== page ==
Nicaragua: The Imagining of a Nation : from Nineteenth-Century Liberals to Twentieth- Century Sandinistas

Nicaragua: The Imagining of a Nation : from Nineteenth-Century Liberals to Twentieth- Century Sandinistas

Nicaragua: The Imagining of a Nation : from Nineteenth-Century Liberals to Twentieth- Century Sandinistas

Nicaragua: The Imagining of a Nation : from Nineteenth-Century Liberals to Twentieth- Century Sandinistas

Synopsis

At the nexus of politics, sociology, development studies, nationalism studies and Latin American studies, this work takes Nicaragua as a case study to engage and advance upon on Benedict Anderson's ideas on the origins and spread of nationalism.

Excerpt

In the aftermath of the world-historical events of the Enlightenment, the French Revolution, and the advent of capitalism, the long-established dynastic empires which had formed a familiar part of the landscape of the pre-modern world began to fragment and be replaced by the new geo-political and cultural entity of the nation state. By the post-1945 era, this fragmentation process had extended to Africa and Asia as newly independent former colonies struggled to take their place in the world community of nation-states. In its first waves, and helped on its way by the French revolutionary wars, this process swept away age-old restrictive feudal polities ruled over by absolutist monarchies whose legitimacy had rested on the idea of divine right. In their place emerged states over which the nation would exercise sovereignty. An association between the attainment of nationhood and the freedom, liberty and self-determination of peoples was forged, which has led liberation movements to frame their political projects in national terms ever since. Such liberation movements, whether in the North or South, whether of liberal, fascist or socialist persuasion, have all been national and have framed their respective political ideologies through nationalist discourses.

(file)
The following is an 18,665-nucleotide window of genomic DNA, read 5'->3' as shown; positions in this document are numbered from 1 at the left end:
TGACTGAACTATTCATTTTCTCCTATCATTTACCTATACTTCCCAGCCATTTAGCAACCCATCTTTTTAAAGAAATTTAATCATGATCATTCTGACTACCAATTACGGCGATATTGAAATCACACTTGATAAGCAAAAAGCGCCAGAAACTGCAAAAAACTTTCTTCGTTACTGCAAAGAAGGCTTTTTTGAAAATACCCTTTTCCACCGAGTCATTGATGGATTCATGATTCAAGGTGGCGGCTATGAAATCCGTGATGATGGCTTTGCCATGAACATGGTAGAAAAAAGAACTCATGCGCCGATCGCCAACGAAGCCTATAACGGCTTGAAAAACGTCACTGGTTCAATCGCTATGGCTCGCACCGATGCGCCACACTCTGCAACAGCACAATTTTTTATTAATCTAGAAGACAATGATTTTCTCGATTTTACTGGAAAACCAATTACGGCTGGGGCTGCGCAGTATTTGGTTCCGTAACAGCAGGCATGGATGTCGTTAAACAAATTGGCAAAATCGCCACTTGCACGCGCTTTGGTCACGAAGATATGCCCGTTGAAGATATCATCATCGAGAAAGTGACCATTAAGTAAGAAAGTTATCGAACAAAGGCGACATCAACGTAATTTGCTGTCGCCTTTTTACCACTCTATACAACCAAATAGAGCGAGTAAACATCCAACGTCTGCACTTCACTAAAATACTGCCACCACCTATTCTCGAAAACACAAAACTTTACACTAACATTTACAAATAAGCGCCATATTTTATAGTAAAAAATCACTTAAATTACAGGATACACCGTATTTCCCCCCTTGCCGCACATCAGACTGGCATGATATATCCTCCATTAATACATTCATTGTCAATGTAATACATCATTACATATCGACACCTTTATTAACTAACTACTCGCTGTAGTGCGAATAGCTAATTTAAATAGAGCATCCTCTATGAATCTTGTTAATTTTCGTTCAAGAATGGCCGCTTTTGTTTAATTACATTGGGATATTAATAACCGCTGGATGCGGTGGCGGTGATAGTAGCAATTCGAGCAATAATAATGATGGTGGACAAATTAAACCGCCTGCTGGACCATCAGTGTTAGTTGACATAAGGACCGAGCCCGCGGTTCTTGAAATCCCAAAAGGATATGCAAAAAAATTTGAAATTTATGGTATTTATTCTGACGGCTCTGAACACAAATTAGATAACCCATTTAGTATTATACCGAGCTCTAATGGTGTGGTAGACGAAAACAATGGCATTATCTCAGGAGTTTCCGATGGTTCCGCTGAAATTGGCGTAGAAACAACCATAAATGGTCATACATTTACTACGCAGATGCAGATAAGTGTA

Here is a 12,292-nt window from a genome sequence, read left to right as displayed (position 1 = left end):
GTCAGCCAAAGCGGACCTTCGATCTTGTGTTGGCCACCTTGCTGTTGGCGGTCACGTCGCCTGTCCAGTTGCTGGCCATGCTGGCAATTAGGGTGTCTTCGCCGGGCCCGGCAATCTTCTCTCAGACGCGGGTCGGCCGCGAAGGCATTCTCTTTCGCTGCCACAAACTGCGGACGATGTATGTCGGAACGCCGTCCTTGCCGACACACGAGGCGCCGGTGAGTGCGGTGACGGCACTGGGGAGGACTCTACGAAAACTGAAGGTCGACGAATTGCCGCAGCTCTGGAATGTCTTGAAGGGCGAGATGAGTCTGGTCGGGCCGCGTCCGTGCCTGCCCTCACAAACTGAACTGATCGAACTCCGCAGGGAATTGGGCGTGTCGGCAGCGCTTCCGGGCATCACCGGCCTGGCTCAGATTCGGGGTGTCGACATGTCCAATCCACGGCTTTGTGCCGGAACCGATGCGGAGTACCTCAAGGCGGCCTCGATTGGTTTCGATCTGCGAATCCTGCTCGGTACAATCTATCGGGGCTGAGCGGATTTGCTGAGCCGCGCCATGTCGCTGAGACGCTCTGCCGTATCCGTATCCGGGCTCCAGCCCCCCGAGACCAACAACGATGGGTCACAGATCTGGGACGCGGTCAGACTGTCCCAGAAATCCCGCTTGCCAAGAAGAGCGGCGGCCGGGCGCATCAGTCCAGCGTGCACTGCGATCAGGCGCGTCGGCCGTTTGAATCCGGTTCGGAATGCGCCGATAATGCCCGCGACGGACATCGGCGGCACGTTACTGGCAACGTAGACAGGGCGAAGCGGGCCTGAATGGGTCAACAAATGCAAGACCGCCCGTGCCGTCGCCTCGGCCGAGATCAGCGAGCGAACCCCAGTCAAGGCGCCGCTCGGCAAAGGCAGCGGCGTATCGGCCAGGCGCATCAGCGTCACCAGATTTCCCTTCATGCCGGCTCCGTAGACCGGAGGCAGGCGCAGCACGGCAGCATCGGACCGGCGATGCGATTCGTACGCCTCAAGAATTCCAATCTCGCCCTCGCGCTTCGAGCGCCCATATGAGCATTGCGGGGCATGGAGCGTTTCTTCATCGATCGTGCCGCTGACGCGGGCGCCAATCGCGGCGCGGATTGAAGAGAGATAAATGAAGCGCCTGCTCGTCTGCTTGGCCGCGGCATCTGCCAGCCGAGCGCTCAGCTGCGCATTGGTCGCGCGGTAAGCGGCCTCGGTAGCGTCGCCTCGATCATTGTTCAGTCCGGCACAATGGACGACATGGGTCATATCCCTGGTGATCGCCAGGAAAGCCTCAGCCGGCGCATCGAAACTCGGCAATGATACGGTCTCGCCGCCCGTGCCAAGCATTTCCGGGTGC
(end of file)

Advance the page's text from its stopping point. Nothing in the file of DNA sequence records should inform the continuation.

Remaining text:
The modernity of the concept of the nation, however, sits uneasily on the immemorial status which nationalism attributes to it. Despite nationalism’s portrayal of the nation as an historic patrimony of a people, the idea of the nation shares a common provenance with nationalism itself in the early nineteenth century. Rather than the idea of a re-awakening of a long-slumbering nation, the role of nationalism, and of nationalists, has often been more fundamental in that nationalists have consciously sought to build the nation through processes of mass communications, mass education, and mass urbanization. It was in the . . .

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